Hoping to avoid a German roadblock of tanks on the coast road five miles to the east, which was covered by a Bty of field guns, they crossed the coast road onto a track and travelled east parallel with the coast. However, they bumped into German infantry that were blocking the track at ‘Mrassus’, which were supported by seven tanks. These were attacked by a mixed force of 9th DLI infantry, 6th DLI carriers, two S African armoured cars and one S African 25-pounder filed gun, and the track cleared. The S African 25 pounder Bty also put the German field guns out of action. Could ‘Mrassus’ be the place name you were trying to decipher?

    Eventually Tobruk was reached and the journey to Bir Thalata continued.

    I have the Green Howards regimental history on order and will revert again when I have had time to review this period of time; unless someone else can add information/confirm in the interim.

    Best,

    Steve.
     
    Last edited: Jun 9, 2019
  10. Drew5233

    Drew5233 #FuturePilot Patron 1940 Obsessive

    It would be great to have it now, even with his passing, but filling in his movements from the date of the deed on the Gazala line 15th June, to him eventually going into the bag on the 28th are also important to us.

    Hi Steve,

    I've had the Green Howards Regimental History for a few weeks now-I I'll see how good it is using the above dates. I'll post the pages for you tonight.

    Cheers
    Andy
     
    Jonathan Ball likes this.
  11. Drew5233

    Drew5233 #FuturePilot Patron 1940 Obsessive

    Hhahahahaa Think I may move into the N. African Campaign at some point. Your man gets a mention in the Green Howards History !
     
  12. Drew5233

    Drew5233 #FuturePilot Patron 1940 Obsessive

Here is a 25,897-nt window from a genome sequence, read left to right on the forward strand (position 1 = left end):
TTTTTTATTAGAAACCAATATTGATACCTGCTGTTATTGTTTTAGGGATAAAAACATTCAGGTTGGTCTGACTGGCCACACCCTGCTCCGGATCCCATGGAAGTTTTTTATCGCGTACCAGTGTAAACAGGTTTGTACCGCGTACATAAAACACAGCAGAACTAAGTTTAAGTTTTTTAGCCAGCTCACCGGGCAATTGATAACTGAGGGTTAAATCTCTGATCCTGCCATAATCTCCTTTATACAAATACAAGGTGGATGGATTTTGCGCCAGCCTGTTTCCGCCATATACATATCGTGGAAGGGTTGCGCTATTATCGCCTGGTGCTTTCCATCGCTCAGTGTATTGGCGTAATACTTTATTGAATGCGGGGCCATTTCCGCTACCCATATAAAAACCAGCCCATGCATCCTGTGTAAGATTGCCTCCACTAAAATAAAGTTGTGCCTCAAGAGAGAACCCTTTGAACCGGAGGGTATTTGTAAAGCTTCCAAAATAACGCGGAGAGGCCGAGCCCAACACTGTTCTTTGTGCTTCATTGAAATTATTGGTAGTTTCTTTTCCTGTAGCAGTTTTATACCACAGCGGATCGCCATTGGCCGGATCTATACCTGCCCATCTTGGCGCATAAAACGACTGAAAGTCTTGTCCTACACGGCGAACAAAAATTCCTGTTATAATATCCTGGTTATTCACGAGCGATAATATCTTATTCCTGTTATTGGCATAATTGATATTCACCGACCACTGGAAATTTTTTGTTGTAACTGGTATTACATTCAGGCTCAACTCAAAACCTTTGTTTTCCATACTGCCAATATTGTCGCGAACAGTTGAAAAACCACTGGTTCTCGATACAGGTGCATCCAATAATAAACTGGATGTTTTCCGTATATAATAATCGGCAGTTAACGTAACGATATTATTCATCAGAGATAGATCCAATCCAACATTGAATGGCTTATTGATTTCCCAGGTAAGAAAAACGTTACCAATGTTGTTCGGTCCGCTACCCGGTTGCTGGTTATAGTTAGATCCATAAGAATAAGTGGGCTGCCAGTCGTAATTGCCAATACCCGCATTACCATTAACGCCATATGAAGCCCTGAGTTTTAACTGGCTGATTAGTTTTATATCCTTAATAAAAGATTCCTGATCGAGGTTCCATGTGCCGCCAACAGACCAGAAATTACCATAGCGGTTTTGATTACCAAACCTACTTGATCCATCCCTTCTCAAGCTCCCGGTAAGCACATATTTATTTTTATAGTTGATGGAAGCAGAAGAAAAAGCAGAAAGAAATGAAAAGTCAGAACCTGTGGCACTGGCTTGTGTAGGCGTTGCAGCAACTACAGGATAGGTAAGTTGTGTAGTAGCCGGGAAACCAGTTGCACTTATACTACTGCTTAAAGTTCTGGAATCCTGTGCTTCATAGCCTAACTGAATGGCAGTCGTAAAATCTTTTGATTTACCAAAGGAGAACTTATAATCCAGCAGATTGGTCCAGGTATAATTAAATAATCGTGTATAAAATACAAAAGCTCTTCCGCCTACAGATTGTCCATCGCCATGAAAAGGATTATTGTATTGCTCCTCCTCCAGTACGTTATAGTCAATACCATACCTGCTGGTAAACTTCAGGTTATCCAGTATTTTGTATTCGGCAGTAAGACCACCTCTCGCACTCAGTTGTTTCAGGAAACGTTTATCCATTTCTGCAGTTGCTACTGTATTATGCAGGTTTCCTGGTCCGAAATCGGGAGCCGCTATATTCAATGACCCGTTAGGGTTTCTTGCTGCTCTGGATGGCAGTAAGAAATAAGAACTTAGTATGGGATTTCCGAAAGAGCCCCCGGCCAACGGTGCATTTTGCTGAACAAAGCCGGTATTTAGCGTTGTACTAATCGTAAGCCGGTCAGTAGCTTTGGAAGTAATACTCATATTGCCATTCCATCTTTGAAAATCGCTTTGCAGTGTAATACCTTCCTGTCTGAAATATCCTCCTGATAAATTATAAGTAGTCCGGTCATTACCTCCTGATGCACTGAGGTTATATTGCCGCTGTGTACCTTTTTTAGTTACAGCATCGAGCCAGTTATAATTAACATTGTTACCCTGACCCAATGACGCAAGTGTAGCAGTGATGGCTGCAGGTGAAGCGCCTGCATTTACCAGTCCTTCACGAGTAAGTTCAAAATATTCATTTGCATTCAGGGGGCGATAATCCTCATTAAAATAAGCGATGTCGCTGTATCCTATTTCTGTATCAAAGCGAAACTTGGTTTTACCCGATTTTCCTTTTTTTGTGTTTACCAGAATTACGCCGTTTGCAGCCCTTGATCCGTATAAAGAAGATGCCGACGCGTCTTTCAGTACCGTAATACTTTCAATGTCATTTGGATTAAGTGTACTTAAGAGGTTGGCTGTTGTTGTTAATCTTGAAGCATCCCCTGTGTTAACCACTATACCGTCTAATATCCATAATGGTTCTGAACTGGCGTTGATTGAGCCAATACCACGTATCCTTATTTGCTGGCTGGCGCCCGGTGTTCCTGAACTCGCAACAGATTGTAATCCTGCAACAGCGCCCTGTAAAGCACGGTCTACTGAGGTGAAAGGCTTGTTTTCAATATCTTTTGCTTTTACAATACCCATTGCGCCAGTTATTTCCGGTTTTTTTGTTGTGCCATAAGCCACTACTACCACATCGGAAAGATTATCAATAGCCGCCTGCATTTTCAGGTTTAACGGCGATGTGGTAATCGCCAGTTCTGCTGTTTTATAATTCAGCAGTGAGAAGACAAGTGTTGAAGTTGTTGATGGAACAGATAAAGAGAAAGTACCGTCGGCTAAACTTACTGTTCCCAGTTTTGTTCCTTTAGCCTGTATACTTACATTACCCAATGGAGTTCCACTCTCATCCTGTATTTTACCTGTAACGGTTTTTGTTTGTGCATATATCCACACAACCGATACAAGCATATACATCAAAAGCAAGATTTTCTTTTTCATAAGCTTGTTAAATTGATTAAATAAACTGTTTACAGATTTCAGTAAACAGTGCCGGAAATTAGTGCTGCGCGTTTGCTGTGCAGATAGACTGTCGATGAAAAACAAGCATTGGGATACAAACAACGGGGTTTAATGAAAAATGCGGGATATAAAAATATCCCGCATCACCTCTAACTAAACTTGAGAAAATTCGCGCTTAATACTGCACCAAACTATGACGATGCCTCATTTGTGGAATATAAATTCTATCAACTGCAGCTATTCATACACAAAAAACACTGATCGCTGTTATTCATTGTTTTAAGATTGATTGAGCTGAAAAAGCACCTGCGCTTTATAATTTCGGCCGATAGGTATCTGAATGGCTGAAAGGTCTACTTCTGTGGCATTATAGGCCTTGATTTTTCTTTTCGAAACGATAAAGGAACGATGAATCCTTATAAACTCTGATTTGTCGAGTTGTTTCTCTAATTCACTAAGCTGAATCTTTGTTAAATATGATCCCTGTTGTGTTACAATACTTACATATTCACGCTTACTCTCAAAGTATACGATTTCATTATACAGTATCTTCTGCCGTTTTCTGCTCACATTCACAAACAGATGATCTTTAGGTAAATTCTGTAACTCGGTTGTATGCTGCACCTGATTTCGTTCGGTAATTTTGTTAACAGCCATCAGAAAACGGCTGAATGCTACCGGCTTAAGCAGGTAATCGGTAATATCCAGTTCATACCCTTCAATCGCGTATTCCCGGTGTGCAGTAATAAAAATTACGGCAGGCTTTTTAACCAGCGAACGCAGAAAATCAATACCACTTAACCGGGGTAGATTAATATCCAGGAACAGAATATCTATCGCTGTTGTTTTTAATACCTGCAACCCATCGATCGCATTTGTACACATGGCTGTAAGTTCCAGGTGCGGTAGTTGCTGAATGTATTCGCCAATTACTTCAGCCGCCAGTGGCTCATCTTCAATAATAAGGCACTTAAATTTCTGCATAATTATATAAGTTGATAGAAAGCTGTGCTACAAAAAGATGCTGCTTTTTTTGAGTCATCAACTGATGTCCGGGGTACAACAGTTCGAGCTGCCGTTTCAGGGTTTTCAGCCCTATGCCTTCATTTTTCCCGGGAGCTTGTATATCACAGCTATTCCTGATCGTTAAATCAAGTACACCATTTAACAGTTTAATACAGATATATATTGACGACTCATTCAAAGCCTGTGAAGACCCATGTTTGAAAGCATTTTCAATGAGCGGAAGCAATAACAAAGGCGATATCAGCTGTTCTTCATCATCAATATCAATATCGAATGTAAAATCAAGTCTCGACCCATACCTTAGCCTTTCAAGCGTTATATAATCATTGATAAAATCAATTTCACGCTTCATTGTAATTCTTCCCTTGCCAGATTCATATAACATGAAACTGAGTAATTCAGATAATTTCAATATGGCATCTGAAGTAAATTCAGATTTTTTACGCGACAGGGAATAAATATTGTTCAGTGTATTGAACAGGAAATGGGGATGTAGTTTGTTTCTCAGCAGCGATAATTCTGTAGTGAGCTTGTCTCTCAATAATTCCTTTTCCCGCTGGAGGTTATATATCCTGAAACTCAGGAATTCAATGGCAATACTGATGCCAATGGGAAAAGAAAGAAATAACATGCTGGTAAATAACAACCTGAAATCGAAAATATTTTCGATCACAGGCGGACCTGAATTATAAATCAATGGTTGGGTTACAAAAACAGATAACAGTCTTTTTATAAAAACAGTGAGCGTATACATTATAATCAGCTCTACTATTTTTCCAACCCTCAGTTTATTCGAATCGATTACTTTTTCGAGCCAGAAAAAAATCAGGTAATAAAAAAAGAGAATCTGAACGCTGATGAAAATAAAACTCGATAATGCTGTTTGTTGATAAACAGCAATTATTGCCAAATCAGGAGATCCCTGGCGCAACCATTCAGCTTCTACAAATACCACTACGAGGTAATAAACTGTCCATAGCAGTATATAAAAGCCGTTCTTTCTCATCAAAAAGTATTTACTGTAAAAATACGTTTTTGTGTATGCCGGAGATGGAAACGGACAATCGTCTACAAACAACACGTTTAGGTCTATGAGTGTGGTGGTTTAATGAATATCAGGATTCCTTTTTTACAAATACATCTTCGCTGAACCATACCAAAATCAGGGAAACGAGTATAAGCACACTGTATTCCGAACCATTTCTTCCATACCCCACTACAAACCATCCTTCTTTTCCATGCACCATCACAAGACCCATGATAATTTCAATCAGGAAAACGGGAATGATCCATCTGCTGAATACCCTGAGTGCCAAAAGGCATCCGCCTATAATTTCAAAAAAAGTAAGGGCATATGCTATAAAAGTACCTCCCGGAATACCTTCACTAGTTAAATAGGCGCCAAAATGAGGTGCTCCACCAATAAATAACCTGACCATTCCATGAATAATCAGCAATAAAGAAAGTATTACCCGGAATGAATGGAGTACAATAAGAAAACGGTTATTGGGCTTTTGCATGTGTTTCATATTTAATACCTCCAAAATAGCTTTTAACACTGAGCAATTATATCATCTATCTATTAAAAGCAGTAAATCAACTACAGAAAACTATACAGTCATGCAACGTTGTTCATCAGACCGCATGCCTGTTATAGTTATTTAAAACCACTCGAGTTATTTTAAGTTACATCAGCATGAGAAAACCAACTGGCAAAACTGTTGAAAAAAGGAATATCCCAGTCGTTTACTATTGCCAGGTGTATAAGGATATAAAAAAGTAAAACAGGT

First of all I thought we start with a rather nice map:
    [​IMG]
     
  13. Drew5233

    Drew5233 #FuturePilot Patron 1940 Obsessive

    And then the text-enjoy:
    [​IMG]
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    [​IMG]
     
  14. Drew5233

    Drew5233 #FuturePilot Patron 1940 Obsessive

  15. Drew5233

    Drew5233 #FuturePilot Patron 1940 Obsessive

  16. Drew5233

    Drew5233 #FuturePilot Patron 1940 Obsessive

  17. Drew5233

    Drew5233 #FuturePilot Patron 1940 Obsessive

  18. Drew5233

    Drew5233 #FuturePilot Patron 1940 Obsessive

  19. Steve Wakefield

    Steve Wakefield Junior Member

    Steve, Andy. Thanks for such stirling work. Beer is deffo on - John would have.

    The "gap" is confirmed as "Divisional gap", as closer examination shows "Div" then a ^ and above I think is "isional" written over.

    I note that Sgt Usher was awarded a MM for what looks like an identical action, during the same night/early morning, under the same 2 Lt's Evans and Depoix. In fact the wording of our citation is pretty much what is printed in the book for Sgt Usher in that we have " he led his section into the attack with the greatest determination when an enemy force which included four tanks was encountered".
    While wishing to take nothing away from Sgt Usher, I wonder if in the heat of the battle, and such a confusing withdrawal, an action may have been attributed to the wrong Sgt?
    Also we were led to believe that Johns direct commanding officer was KIA, possibly at Mersa,partly explaining his non award, and also the citation we have was written at El Alamein some 17 days removed from the action, by a person who may not have been present?
    Is there a B Davis? on record ( the guy who wrote the citation?)
     
  20. Steve Wakefield

    Steve Wakefield Junior Member

    How would we get a copy of Sgt Ushers citation for his MM?